Description : The opening up, and subsequent tearing down, of the Berlin Wall in 1989 effectively ended a historically unique period for Europe that had drastically changed its face over a period of fifty years and redefined, in all sorts of ways, what was meant by East and West. For Germany in particular this radical change meant much more than unification of the divided country, although initially this process seemed to consume all of the country's energies and emotions. While the period of the Cold War saw the emergence of a Federal Republic distinctly Western in orientation, the coming down of the Iron Curtain meant that Germany's relationship with its traditional neighbours to the East and the South-East, which had been essentially frozen or redefined in different ways for the two German states by the Cold War, had to be rediscovered. This volume, which brings together scholars in German Studies from the United States, Germany and other European countries, examines the history of the relationship between Germany and Eastern Europe and the opportunities presented by the changes of the 1990's, drawing particular attention to the interaction between the willingness of German and its Eastern neighbours to work for political and economic inte-gration, on the one hand, and the cultural and social problems that stem from old prejudices and unresolved disputes left over from the Second World War, on the other.
Description : Eastern Europe in Transformation examines the history of sociology in Eastern Europe during the period leading up to and including glasnost and perestroika. Taking advantage of the raising of the iron curtain, the volume editors have assembled 25 contributors from throughout the region to chronicle the impact these developments have had on sociology, as well as any contributions sociologists might have made to them. The result is a fascinating account of a discipline under siege, struggling to come to terms with its place in a changing social milieu. In addition, the work offers Western sociologists unprecedented access to the sociological research carried out in Eastern Europe during this period.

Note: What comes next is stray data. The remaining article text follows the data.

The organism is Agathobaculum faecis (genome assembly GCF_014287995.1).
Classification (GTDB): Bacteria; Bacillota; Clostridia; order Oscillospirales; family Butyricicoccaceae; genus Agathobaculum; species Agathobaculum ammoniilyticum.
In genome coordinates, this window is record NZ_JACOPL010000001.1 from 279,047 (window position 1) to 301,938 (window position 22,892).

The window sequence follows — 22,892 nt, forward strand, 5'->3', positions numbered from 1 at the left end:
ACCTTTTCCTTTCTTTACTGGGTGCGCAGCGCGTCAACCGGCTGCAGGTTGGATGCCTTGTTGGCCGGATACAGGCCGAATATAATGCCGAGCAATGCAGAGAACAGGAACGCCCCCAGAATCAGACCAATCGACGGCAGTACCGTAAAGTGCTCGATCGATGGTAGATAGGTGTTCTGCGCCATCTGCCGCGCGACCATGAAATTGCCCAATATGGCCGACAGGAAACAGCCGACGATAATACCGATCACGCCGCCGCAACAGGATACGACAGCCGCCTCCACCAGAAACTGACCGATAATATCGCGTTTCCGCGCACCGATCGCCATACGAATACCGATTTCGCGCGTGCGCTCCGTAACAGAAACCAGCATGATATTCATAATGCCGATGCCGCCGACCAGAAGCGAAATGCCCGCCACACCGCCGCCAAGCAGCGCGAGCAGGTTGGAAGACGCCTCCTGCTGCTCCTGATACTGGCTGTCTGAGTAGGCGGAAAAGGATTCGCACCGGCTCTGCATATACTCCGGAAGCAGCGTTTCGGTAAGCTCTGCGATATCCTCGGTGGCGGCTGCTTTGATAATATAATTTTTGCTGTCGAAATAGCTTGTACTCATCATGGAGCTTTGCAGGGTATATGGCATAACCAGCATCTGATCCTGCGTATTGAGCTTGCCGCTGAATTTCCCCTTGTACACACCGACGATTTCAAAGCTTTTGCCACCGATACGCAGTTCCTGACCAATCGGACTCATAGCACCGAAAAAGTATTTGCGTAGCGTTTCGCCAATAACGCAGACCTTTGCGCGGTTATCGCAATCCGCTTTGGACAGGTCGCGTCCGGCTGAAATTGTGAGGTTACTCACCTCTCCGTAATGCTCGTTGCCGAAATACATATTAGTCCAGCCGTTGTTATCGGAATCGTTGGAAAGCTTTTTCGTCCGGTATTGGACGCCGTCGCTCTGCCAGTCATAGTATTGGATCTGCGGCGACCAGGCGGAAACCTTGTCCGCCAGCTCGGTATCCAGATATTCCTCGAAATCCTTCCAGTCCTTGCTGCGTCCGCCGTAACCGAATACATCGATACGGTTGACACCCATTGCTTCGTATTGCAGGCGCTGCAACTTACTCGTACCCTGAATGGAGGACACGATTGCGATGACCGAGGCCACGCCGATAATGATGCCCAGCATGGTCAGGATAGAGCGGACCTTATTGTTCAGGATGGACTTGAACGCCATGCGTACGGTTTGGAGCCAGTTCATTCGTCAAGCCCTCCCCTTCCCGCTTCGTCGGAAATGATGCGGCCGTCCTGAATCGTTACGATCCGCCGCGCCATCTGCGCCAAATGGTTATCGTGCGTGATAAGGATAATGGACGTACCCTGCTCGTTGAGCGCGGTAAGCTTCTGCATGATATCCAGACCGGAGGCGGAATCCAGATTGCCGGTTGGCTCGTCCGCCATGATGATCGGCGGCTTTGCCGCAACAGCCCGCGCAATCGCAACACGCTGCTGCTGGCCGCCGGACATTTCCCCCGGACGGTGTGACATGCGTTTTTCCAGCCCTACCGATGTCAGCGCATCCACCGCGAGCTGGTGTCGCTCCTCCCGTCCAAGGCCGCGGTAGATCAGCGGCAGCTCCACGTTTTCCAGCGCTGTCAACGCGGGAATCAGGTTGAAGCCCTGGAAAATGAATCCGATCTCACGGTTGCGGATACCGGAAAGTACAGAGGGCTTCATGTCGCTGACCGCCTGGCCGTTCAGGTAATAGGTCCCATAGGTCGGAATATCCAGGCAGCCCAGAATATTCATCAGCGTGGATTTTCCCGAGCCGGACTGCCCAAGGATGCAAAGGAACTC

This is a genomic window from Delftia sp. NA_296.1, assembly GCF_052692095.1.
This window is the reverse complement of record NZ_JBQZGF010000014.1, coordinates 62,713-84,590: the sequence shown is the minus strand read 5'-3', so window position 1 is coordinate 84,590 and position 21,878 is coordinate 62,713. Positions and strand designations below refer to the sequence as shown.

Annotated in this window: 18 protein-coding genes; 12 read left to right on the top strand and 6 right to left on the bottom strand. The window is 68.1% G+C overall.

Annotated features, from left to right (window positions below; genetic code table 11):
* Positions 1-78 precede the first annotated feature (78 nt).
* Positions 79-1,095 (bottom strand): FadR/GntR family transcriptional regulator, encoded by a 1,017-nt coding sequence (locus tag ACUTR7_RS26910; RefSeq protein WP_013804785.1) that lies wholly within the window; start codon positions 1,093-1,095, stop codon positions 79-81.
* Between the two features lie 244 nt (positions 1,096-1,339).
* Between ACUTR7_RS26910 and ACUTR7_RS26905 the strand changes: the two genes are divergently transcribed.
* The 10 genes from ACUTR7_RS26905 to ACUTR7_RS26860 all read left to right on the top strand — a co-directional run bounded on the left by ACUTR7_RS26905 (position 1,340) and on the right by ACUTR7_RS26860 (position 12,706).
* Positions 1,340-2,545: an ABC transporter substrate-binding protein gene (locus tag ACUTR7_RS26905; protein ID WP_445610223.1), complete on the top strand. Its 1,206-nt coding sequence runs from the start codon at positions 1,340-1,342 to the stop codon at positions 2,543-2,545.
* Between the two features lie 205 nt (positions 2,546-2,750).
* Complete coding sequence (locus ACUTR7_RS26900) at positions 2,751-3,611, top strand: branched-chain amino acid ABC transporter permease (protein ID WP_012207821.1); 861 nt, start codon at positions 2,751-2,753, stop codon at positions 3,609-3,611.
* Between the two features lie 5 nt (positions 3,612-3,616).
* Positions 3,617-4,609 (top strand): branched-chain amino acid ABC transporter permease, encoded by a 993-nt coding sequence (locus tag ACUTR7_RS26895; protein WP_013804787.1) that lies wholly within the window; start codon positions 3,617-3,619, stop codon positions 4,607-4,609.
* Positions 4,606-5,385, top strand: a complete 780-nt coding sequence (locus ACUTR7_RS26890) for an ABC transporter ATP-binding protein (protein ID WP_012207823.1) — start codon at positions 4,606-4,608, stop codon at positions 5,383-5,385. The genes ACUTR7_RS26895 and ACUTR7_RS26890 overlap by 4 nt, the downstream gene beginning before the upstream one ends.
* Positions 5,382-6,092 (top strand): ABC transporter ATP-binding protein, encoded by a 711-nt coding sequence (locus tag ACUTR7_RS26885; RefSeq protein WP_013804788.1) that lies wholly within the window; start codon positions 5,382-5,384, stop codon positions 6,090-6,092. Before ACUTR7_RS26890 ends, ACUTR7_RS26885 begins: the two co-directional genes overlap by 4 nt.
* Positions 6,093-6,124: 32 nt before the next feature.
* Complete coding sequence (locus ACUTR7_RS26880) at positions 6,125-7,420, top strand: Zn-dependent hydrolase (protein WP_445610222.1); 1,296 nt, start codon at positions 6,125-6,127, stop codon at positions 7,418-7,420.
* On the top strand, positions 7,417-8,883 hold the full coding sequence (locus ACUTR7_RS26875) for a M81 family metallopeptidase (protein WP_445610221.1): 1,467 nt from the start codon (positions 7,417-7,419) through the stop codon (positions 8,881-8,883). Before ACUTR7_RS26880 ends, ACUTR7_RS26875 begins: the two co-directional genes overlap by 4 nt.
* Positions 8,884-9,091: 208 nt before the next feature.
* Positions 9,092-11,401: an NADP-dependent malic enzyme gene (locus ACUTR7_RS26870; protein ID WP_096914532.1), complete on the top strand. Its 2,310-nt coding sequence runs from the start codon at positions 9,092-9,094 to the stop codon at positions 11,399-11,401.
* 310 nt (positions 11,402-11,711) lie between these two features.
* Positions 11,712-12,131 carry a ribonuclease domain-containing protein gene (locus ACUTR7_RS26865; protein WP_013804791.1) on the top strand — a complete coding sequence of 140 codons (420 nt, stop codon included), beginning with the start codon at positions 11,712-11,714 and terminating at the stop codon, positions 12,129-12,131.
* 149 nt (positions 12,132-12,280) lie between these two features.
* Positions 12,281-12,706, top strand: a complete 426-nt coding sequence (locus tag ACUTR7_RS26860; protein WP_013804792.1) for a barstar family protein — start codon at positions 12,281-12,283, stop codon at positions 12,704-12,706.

Description : The presidential election of 1952, unlike most others before and since, was dominated by foreign policy, from the bloody stalemate of Korea to the deepening menace of international communism. During the campaign, Dwight Eisenhower and his spokesmen fed the public's imagination with their promises to liberate the peoples of Eastern Europe and created the impression that in office they would undertake an aggressive program to roll back Soviet influence across the globe. But time and again during the 1950s, Eisenhower and his advisers found themselves powerless to shape the course of events in Eastern Europe: they mourned their impotence but did little. In "Dueling Visions," Ronald R. Krebs argues that two different images of Eastern Europe's ultimate status competed to guide American policy during this period: Finlandization and rollback. Rollback, championed by the Joint Chiefs of Staff and the Central Intelligence Agency, was synonymous with liberation as the public understood it--detaching Eastern Europe form all aspects of Soviet control. Surprisingly, the figure most often linked to liberation--Secretary of State John Foster Dulles --came to advocated a more subtle and measure policy that neither accepted the status quo nor pursued rollback. This American vision for the region held up the model of Finland, imagining a tier of states that would enjoy domestic autonomy and perhaps even democracy but whose foreign policy would toe the Soviet line. Krebs analyzes the conflicting logics and webs of assumptions underlying these dueling visions, and closely examines the struggles over these alternatives within the administration. Case studies of the American response to Stalin's death and to the Soviet--Yugoslav rapprochement reveal the eventual triumph of Finlandization both as vision and as policy. Finally, Krebs suggests the study's implications for international relations theory and contemporary foreign affairs.